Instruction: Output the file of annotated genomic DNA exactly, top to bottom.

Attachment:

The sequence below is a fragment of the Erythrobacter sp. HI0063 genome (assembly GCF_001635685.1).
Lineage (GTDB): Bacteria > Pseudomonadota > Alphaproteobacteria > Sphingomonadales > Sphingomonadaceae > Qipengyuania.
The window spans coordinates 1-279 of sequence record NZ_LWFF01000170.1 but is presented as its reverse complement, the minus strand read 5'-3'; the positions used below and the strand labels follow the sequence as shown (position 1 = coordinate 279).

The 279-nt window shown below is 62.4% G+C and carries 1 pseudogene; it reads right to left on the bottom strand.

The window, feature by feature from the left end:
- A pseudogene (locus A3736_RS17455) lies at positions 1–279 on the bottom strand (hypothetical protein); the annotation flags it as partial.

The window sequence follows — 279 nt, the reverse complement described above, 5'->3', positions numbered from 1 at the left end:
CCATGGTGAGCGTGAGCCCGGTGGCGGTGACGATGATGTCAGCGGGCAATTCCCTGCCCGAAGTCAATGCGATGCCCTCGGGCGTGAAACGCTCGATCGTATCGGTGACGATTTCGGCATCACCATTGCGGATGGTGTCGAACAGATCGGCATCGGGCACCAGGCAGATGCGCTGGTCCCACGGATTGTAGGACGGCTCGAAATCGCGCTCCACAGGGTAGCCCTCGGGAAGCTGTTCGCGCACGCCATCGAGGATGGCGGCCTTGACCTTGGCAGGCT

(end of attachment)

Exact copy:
The sequence below is a fragment of the Erythrobacter sp. HI0063 genome (assembly GCF_001635685.1).
Lineage (GTDB): Bacteria > Pseudomonadota > Alphaproteobacteria > Sphingomonadales > Sphingomonadaceae > Qipengyuania.
The window spans coordinates 1-279 of sequence record NZ_LWFF01000170.1 but is presented as its reverse complement, the minus strand read 5'-3'; the positions used below and the strand labels follow the sequence as shown (position 1 = coordinate 279).

The 279-nt window shown below is 62.4% G+C and carries 1 pseudogene; it reads right to left on the bottom strand.

The window, feature by feature from the left end:
- A pseudogene (locus A3736_RS17455) lies at positions 1–279 on the bottom strand (hypothetical protein); the annotation flags it as partial.

The window sequence follows — 279 nt, the reverse complement described above, 5'->3', positions numbered from 1 at the left end:
CCATGGTGAGCGTGAGCCCGGTGGCGGTGACGATGATGTCAGCGGGCAATTCCCTGCCCGAAGTCAATGCGATGCCCTCGGGCGTGAAACGCTCGATCGTATCGGTGACGATTTCGGCATCACCATTGCGGATGGTGTCGAACAGATCGGCATCGGGCACCAGGCAGATGCGCTGGTCCCACGGATTGTAGGACGGCTCGAAATCGCGCTCCACAGGGTAGCCCTCGGGAAGCTGTTCGCGCACGCCATCGAGGATGGCGGCCTTGACCTTGGCAGGCT